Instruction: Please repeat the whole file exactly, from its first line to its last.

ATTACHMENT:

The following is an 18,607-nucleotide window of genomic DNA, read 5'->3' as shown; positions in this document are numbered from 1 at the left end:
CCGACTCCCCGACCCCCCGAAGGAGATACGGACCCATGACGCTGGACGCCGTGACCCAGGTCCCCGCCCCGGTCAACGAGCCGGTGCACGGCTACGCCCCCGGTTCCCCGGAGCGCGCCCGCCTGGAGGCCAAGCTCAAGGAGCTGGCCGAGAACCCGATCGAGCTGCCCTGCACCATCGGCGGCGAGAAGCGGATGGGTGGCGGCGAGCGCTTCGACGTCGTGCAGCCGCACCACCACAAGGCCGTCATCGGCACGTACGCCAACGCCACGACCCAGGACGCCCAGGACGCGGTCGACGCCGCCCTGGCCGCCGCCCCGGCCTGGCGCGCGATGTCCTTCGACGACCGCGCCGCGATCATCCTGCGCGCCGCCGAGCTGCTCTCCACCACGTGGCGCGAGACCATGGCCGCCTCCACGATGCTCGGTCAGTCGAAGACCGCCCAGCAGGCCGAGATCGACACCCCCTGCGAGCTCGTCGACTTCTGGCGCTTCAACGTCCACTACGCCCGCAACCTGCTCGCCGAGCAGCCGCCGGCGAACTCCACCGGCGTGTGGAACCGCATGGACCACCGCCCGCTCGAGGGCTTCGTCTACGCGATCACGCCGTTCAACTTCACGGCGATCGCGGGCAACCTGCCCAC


The following is an 18,607-nucleotide window of genomic DNA, read 5'->3' as shown; positions in this document are numbered from 1 at the left end:
CCGACTCCCCGACCCCCCGAAGGAGATACGGACCCATGACGCTGGACGCCGTGACCCAGGTCCCCGCCCCGGTCAACGAGCCGGTGCACGGCTACGCCCCCGGTTCCCCGGAGCGCGCCCGCCTGGAGGCCAAGCTCAAGGAGCTGGCCGAGAACCCGATCGAGCTGCCCTGCACCATCGGCGGCGAGAAGCGGATGGGTGGCGGCGAGCGCTTCGACGTCGTGCAGCCGCACCACCACAAGGCCGTCATCGGCACGTACGCCAACGCCACGACCCAGGACGCCCAGGACGCGGTCGACGCCGCCCTGGCCGCCGCCCCGGCCTGGCGCGCGATGTCCTTCGACGACCGCGCCGCGATCATCCTGCGCGCCGCCGAGCTGCTCTCCACCACGTGGCGCGAGACCATGGCCGCCTCCACGATGCTCGGTCAGTCGAAGACCGCCCAGCAGGCCGAGATCGACACCCCCTGCGAGCTCGTCGACTTCTGGCGCTTCAACGTCCACTACGCCCGCAACCTGCTCGCCGAGCAGCCGCCGGCGAACTCCACCGGCGTGTGGAACCGCATGGACCACCGCCCGCTCGAGGGCTTCGTCTACGCGATCACGCCGTTCAACTTCACGGCGATCGCGGGCAACCTGCCCAC